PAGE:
All hopes for a 250-300 first innings total were blown away as India were bowled out for 244 in the first session.
The last five Indian batsmen, including Wriddhiman Saha and Ravichandran Ashwin, managed only 11 runs in 23 minutes. It took just 25 deliveries for the Australian pacers to clean them up.
Ashwin looked positive and controlled against the new ball towards the end of Day 1. However, he was caught behind on the third ball of the day off a fullish delivery from Pat Cummins.
Saha chased the new pink cherry wide outside off-stump off the very first ball of the afternoon. Tim Paine took a regulation catch, and Mitchell Starc had his first wicket of the day.
India's pacers, Umesh Yadav and Jasprit Bumrah, now joined hands at the crease. Yadav looked to do what he always does in these situations. He heaved one off Pat Cummins over long-on for four and attacked the next two deliveries but without any results.
In the next over, it turned out to be one shot too many as he flailed a good-length delivery miles up in the air. Matthew Wade completed a good catch inside the circle.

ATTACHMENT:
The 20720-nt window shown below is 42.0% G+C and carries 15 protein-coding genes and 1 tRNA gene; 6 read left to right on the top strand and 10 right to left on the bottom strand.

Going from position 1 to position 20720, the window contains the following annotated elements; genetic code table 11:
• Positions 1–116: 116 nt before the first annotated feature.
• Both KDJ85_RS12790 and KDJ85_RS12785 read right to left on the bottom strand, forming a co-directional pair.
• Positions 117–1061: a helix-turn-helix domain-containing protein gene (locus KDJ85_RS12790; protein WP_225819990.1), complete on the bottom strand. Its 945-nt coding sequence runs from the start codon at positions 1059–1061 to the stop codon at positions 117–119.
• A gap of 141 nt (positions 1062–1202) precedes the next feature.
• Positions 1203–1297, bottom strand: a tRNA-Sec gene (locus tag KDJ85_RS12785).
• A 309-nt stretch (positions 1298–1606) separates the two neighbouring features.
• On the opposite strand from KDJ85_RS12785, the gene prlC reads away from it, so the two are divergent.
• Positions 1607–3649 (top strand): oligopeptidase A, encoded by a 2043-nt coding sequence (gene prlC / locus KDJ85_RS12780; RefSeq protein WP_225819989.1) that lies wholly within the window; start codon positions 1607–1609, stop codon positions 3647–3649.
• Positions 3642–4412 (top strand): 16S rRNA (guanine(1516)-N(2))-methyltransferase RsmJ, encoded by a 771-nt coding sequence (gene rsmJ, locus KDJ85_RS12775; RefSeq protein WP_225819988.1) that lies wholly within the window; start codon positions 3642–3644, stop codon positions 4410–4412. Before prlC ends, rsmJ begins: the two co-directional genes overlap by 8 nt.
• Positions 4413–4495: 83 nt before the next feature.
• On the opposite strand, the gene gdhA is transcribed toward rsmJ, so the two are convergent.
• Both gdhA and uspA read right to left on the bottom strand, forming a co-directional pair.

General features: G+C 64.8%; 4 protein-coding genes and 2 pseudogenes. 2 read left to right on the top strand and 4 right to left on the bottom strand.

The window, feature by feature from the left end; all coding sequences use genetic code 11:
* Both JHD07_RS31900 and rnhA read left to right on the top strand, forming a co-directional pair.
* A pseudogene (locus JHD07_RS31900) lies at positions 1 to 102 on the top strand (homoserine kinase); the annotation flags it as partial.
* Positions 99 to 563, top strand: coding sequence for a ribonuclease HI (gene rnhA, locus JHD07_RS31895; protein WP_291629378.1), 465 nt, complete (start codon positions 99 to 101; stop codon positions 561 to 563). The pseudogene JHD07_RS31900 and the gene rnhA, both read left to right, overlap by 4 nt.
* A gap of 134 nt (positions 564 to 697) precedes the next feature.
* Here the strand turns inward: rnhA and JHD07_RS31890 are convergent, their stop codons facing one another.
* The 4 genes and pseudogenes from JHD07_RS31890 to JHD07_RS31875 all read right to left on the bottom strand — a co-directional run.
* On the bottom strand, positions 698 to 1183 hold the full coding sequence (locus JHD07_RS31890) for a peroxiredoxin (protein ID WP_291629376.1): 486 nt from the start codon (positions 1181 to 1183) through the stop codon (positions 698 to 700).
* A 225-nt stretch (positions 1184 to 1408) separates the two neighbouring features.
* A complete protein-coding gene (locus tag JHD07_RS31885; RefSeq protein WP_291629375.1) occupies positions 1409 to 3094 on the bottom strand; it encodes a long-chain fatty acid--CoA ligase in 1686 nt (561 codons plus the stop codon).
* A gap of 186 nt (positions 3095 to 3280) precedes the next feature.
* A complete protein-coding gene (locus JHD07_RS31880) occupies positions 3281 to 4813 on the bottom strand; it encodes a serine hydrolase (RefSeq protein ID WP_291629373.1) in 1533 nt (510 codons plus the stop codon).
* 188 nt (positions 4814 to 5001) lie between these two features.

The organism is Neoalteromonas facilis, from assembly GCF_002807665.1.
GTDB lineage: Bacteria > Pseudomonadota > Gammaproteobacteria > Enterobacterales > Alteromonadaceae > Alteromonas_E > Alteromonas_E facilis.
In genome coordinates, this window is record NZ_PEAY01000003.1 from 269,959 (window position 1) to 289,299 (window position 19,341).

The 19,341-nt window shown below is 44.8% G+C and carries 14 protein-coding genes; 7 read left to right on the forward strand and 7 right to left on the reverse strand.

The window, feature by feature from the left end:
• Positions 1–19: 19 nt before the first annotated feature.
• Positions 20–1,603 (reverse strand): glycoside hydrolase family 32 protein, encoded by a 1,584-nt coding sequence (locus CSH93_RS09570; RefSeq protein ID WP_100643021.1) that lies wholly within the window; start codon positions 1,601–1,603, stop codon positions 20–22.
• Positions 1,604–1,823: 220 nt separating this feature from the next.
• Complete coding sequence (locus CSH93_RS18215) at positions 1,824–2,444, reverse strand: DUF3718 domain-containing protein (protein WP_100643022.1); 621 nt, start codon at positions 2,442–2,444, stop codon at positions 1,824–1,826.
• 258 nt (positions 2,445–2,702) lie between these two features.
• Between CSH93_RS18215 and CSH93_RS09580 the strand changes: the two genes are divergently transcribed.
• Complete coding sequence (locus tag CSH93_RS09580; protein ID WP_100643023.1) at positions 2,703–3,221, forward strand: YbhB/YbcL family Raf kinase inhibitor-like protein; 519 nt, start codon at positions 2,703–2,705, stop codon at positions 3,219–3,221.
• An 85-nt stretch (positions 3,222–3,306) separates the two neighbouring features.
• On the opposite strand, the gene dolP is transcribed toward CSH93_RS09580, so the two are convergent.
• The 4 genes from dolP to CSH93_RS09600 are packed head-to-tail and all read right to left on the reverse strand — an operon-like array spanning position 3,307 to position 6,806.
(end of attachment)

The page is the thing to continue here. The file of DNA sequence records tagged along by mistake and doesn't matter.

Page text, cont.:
India's tail-enders need to bat for longer periods
The moment of the short Indian batting stint on the 2nd day was a boundary by Bumrah. Against Starc, the Indian fast bowler struck a cover drive with finesse to open his account.
However, his stay was cut short by his partner, Mohammed Shami, gloving a snorter to short-leg.
Poor performances from tail-enders have been common in India's Test history. Unlike their Australian counterparts, Indian bowlers tend to go with the 'hit big or go home' theory when exposed to difficult situations.
For India to have long-term success in Test cricket, the lower-order will need to support the batting line-up better.Published 18 Dec 2020, 13:00 IST